ENDERLIN, N.D. – Faced with long wait times at rail crossings blocked by trains, one North Dakota town is getting aggressive with railroads even as another town has backed off.

The police chief in Berthold, a small Oil Patch town west of Minot, has new marching orders from City Hall: Ticket the train engineer the next time a BNSF Railway train blocks both crossings in town for more than 20 minutes.

Berthold is taking a page out of Enderlin’s ordinance book, after the city of about 900 people on the other side of the state directed its police to do the same.

But Enderlin backed down on Monday, repealing the ordinance it passed in October that imposed stiff penalties for trains that blocked railway crossings for more than 10 minutes.

The repeal came three months after Canadian Pacific sued Enderlin in federal court, seeking to have the ordinance struck down by arguing it was an illegal regulation of interstate commerce.

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City Auditor Cyndee Chesley said the City Council repealed the ordinance in a unanimous vote. She said she could not discuss what was said at the meeting about the repeal and referred questions to Ransom County Attorney Fallon Kelly.

Kelly couldn’t be reached for comment Wednesday.

Spokesman Andy Cummings said in an emailed statement Wednesday, “CP is pleased the city has repealed this ordinance. We stand ready to engage in a dialogue with city leaders about any rail operations issues they may have.”

Enderlin’s ordinance made blocking a rail crossing for more than 10 minutes a misdemeanor carrying a mandatory sentence of two days in jail and a $500 fine.

The city law was prompted by frustration with trains that blocked roads for up to four hours at a time, Mayor Deon Maasjo said in October. Maasjo couldn’t be reached for comment Wednesday.

Following the ordinance’s repeal, a judge ordered Canadian Pacific’s lawsuit dismissed.

Enderlin is on the border of Ransom and Cass counties, about 40 miles southwest of Fargo. Berthold, which plans some stalled-train enforcement similar to what Enderlin tried, for the same reasons, is a city of about 450 people about 20 miles west of Minot.

Berthold Mayor Alan Lee said the council approved the action last month, but he wanted to check with the city attorney first. He learned that state law makes it a Class B misdemeanor for a train to block vehicle traffic for more than 10 minutes, with some exceptions.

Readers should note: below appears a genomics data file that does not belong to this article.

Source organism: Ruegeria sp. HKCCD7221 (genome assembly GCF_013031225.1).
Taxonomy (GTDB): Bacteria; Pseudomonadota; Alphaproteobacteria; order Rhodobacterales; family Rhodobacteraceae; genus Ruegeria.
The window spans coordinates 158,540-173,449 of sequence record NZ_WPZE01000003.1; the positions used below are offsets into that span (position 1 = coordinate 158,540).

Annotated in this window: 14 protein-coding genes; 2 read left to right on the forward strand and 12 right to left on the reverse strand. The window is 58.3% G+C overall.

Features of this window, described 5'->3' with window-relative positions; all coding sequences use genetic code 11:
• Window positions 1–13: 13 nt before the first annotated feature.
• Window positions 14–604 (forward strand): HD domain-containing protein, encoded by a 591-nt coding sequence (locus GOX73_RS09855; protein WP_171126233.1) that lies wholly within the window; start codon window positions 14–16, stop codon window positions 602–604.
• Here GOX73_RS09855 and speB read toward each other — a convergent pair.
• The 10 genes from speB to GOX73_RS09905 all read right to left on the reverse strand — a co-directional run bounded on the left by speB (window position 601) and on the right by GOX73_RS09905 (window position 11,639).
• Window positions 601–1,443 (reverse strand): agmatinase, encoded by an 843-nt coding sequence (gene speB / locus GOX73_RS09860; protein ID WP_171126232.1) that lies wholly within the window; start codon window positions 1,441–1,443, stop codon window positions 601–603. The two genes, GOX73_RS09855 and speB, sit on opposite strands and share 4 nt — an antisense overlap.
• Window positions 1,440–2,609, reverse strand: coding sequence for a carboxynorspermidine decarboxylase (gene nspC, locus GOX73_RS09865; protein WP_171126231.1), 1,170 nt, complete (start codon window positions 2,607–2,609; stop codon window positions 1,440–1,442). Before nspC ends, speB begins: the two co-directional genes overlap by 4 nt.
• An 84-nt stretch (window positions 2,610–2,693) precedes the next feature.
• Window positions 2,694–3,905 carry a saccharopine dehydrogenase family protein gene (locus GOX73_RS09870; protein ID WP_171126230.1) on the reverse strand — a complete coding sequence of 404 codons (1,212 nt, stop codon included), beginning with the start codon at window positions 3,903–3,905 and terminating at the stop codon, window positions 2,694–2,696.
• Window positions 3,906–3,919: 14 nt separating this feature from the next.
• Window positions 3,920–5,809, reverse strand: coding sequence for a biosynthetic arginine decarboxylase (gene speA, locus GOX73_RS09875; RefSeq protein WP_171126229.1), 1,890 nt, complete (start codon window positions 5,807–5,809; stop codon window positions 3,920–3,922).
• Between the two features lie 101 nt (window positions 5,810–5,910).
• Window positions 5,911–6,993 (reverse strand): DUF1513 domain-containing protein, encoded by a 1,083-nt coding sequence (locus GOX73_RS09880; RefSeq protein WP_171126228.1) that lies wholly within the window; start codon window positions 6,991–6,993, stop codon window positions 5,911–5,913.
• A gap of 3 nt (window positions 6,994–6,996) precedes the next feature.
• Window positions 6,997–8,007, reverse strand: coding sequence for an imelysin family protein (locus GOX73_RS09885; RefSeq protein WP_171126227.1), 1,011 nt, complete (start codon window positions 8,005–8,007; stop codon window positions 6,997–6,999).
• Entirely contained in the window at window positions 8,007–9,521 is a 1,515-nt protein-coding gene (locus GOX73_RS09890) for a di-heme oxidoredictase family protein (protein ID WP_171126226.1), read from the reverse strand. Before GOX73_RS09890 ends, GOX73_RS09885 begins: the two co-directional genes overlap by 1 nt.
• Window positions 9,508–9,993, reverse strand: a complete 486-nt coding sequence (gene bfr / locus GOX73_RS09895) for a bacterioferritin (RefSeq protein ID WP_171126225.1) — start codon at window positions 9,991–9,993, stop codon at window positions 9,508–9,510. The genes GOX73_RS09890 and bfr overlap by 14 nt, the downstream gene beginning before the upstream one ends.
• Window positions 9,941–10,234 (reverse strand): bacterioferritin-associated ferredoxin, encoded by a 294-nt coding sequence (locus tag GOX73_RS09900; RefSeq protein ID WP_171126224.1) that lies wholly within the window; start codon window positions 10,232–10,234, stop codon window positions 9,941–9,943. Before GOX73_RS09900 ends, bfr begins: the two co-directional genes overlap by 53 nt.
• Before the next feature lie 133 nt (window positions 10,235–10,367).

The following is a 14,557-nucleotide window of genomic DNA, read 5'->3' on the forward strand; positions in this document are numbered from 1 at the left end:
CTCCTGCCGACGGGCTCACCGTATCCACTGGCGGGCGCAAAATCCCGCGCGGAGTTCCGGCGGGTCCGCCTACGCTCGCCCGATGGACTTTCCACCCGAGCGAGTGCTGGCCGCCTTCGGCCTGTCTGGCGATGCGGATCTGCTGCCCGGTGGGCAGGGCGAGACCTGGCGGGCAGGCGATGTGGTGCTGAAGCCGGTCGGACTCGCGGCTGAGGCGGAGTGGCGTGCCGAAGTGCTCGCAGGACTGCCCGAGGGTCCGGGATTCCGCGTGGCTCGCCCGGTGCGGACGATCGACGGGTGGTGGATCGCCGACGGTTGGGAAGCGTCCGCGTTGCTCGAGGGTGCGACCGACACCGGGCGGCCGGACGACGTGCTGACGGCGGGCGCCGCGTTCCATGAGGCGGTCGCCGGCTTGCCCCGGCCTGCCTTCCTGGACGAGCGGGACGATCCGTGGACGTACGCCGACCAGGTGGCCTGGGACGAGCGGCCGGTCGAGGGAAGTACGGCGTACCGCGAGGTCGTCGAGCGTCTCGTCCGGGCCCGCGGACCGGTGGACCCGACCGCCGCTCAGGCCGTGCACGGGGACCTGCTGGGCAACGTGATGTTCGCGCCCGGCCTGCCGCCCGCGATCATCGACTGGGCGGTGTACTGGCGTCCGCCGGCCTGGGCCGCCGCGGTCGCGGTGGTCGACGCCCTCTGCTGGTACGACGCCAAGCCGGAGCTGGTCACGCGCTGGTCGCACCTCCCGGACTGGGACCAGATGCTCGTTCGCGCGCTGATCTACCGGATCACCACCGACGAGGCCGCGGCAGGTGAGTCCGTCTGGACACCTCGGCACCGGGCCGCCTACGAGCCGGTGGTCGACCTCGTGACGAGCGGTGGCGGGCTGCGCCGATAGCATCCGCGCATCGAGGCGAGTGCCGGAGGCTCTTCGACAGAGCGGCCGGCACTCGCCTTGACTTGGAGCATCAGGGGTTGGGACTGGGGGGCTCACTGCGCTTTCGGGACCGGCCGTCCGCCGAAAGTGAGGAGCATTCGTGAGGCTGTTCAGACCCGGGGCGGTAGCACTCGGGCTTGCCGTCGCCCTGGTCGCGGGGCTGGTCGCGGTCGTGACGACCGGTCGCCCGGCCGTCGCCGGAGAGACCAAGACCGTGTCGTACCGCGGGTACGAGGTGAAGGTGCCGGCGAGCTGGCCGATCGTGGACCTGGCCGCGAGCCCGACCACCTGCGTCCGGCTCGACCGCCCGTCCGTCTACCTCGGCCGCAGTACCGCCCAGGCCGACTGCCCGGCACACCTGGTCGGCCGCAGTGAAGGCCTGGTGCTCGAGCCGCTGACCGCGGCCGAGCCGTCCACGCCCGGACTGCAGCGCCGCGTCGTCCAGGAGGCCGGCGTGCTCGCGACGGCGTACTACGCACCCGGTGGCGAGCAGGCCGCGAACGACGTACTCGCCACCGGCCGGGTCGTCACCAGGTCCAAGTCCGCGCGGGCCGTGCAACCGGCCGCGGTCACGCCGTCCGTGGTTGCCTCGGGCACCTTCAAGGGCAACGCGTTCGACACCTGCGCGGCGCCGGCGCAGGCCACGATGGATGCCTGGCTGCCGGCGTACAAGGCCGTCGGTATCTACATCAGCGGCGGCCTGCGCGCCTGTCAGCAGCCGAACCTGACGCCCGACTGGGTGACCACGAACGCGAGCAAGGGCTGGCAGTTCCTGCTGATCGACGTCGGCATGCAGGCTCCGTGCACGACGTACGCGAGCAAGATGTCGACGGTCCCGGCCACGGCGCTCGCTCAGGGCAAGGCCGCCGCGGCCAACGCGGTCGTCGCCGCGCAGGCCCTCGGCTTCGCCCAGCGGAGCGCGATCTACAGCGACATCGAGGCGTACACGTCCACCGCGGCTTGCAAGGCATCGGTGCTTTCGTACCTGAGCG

Lee said Tuesday police will rely on state law in writing the ticket and leave it to a judge to determine what the fine would be, if any. The council’s motion calls for a $500 fine, but a misdemeanor of that class goes to a maximum $1,500 fine and 30 days in jail.

“It shouldn’t take more than one occurrence,” the mayor said.

Lee said the crossings are blocked often enough to present a problem for the community’s fire and ambulance services, as well as causing school buses to fall behind schedule. He said the blockages don’t make sense given that BNSF has built double tracks both directions from Berthold and could hold the trains outside of town on those.

“They’re a big corporation, but this is also our crossing. Safety is a big concern,” Lee said.

BNSF Railway spokeswoman Amy McBeth says communities have grown up around the railroad, setting up conflict between trains and vehicle traffic.

Ideally, towns would have over- or underpasses to relieve that conflict, but given the public expense to build one, the railroad tries to improve communication between train crews and dispatchers to limit the time at a crossing, she said.

She said the new 55 miles of double track, plus more that’s planned, should help trains move more efficiently through the area.

In an earlier story on train blockages affecting New Salem and Rhame, McBeth said the railroad’s policy is to cut trains at crossings after 10 minutes to let traffic through. She said the train crew may decide that it will take longer to cut the train and rehook it than to wait and move out.

Thanks at least in part to increased crude oil production, BNSF traffic in North Dakota is at an historic high, with outbound trains up by nearly 200 percent since 2009 and inbound up nearly 120 percent.

 

Lauren Donovan is a reporter at the Bismarck Tribune, a media partner with Forum News Service.

Readers can reach Forum reporter  Adrian Glass-Moore at (701) 241-5599